Although the publication of the legislation finally puts in place the broad regulatory framework to govern the OTC derivatives market and establishes common rules for central counterparties and trade repositories, much of the real detail has yet to be drafted. The European Securities and Markets Authority (“ESMA”) now has responsibility for putting the flesh on the bones, in the form of drafting scores of technical standards to implement the EMIR provisions.

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A Blueprint for Contingent Convertible Securities?

The following post comes to us from Michael O’Bryan, co-chair of the global M&A Group and a partner in the Corporate Finance Group at Morrison & Foerster LLP, and is based on a Morrison & Foerster Client Alert by Peter Green and Jeremy Jennings-Mares.

It has probably not escaped the attention of the reader that European banks, and their ability to meet their continuing funding needs, have been some of the principal victims of the continuing uncertainty surrounding the future of the Eurozone, due to their exposures to Eurozone sovereign debt. As part of its general efforts to increase market confidence in European banks, the European Banking Authority (EBA) published a Recommendation [1] on 8 December 2011 as to the creation and maintenance of temporary capital buffers by European banks.

The EBA recommends that European banks should have created, by 30 June 2012, a temporary capital buffer by attaining a Core Tier 1 capital ratio of at least 9 percent.

The Core Tier 1 capital ratio is to be calculated by comparing a bank’s Core Tier 1 capital to its risk-weighted assets. “Core Tier 1 capital” is defined to include ordinary shares or similar instruments, but also newly-issued contingent convertible instruments if their terms comply with a new common term sheet for such instruments (“Buffer Convertible Capital Securities” or “BCCS”) set out by the EBA in Annex III to the Recommendation. This represents the first time that a European banking authority has laid down in such detail the core terms that such an instrument should possess in order to count as Tier 1 capital. Existing convertible capital instruments of European banks will not be counted towards the 9 percent ratio, unless they convert into Core Tier 1 capital by the end of October 2012.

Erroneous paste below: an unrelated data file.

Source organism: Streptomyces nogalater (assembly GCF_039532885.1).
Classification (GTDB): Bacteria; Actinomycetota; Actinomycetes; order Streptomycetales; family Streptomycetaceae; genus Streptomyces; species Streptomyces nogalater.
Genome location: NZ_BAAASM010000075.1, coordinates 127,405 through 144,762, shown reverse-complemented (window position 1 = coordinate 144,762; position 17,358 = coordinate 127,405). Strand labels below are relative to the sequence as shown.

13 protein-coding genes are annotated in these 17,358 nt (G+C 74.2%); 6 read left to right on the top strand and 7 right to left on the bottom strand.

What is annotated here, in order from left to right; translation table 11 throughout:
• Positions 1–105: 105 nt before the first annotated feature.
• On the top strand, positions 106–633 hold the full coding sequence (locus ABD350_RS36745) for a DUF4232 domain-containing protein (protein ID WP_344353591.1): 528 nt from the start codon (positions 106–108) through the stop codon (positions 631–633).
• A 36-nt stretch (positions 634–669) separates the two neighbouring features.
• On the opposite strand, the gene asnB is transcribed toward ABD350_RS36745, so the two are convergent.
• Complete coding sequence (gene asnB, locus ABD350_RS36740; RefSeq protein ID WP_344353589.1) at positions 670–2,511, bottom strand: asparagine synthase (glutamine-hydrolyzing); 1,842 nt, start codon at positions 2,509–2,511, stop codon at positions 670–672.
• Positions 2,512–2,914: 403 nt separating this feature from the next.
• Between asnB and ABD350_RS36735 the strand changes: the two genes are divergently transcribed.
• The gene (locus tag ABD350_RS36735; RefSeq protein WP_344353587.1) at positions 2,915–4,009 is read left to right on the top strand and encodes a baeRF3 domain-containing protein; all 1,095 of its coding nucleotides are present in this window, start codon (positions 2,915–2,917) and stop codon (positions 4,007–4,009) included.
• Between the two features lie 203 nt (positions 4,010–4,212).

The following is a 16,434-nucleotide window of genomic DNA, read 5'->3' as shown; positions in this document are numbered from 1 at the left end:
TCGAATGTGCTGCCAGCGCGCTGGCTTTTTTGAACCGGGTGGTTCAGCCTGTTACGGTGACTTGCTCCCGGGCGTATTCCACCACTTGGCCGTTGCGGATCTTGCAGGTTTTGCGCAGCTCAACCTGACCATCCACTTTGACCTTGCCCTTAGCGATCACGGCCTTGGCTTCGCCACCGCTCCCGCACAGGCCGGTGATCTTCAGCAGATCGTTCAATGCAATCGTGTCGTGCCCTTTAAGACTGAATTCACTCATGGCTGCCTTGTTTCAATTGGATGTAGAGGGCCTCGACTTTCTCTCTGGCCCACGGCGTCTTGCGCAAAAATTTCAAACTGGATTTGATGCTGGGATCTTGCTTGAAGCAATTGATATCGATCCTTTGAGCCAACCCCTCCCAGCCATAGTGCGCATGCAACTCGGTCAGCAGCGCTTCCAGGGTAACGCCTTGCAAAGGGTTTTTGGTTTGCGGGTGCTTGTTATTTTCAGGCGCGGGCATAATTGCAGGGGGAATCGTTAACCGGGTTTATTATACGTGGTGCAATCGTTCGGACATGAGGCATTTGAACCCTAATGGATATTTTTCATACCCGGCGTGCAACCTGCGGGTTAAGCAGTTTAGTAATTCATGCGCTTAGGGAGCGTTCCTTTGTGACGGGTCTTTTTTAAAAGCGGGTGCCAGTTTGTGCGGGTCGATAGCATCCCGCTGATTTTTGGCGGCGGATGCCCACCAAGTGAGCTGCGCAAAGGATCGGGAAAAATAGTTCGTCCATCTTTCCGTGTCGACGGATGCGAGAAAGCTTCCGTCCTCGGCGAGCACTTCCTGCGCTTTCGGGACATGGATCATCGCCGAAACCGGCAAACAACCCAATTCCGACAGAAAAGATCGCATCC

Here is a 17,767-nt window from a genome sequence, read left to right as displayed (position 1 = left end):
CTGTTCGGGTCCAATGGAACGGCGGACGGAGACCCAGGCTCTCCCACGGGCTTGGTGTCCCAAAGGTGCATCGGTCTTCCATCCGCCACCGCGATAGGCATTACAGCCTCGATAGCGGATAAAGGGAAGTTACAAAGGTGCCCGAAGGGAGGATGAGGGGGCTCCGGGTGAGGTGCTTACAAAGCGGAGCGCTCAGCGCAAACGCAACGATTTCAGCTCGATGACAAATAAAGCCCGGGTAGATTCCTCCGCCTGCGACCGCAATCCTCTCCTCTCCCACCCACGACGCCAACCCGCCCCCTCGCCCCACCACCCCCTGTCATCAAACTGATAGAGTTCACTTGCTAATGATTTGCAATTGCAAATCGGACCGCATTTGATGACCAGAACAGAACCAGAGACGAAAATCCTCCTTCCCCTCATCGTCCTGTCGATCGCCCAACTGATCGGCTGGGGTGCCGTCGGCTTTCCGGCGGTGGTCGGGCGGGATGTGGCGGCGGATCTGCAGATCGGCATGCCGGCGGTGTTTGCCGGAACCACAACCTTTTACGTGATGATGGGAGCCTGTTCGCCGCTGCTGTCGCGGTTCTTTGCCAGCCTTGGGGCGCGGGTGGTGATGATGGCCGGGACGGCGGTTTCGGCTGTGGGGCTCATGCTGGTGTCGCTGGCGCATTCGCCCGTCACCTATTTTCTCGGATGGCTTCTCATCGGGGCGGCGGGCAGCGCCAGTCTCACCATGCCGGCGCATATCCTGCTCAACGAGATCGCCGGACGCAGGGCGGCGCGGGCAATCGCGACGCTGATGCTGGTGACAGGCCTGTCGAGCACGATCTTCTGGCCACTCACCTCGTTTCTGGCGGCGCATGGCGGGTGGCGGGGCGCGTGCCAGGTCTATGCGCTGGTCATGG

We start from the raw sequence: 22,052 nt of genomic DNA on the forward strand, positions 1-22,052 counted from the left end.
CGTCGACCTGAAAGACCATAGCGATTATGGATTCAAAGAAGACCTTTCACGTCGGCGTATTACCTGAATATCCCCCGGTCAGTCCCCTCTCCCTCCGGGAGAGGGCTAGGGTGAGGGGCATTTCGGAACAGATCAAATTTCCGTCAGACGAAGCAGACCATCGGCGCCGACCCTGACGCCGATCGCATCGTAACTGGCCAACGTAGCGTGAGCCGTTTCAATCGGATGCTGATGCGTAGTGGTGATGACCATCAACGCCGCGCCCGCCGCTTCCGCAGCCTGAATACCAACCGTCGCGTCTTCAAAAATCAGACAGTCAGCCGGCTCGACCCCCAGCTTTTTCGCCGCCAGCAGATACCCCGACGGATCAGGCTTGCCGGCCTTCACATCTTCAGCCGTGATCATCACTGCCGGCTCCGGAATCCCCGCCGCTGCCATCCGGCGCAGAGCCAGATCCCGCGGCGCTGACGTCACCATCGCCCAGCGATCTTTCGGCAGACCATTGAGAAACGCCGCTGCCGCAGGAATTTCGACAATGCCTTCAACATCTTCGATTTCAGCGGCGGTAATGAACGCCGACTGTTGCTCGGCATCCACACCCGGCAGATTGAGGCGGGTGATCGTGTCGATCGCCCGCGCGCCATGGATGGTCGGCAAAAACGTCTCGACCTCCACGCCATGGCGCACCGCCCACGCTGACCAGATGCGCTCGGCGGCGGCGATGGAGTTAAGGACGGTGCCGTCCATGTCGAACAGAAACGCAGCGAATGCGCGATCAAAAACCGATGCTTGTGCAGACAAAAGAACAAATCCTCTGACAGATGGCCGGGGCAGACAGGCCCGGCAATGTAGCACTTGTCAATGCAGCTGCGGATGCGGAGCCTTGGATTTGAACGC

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Progress on International OTC Derivatives Reform

The following post comes to us from Jeremy Jennings-Mares, partner in the Capital Markets practice at Morrison & Foerster LLP, and is based on a Morrison & Foerster bulletin by Mr. Jennings-Mares, Peter Green, and Nimesh Christie.

On 11 October 2011, the Financial Stability Board (the “FSB”) published its second progress report (the “Report”) [1] and accompanying press release [2] on the implementation of reforms to the over-the-counter (“OTC”) derivatives market. This follows its initial progress report published on April 15, 2011, [3] in which it expressed concern regarding many jurisdictions’ likelihood of meeting the end of 2012 deadline set by the G-20 and warned that to achieve this target, jurisdictions needed to take “substantial, concrete steps” toward implementation urgently. The Report, which comes out merely one year before the end of 2012 deadline, contains a more detailed review of progress towards meeting the commitments reached at the G-20 Pittsburgh summit in September 2009, to be enforced by end of 2012, including:

  • all standardised OTC derivative contracts will be traded on exchanges or electronic trading platforms and cleared through central counterparties, where appropriate;
  • OTC derivative contracts will be reported to trade repositories (“TRs”); and
  • non-centrally-cleared contracts will be subject to higher capital requirements.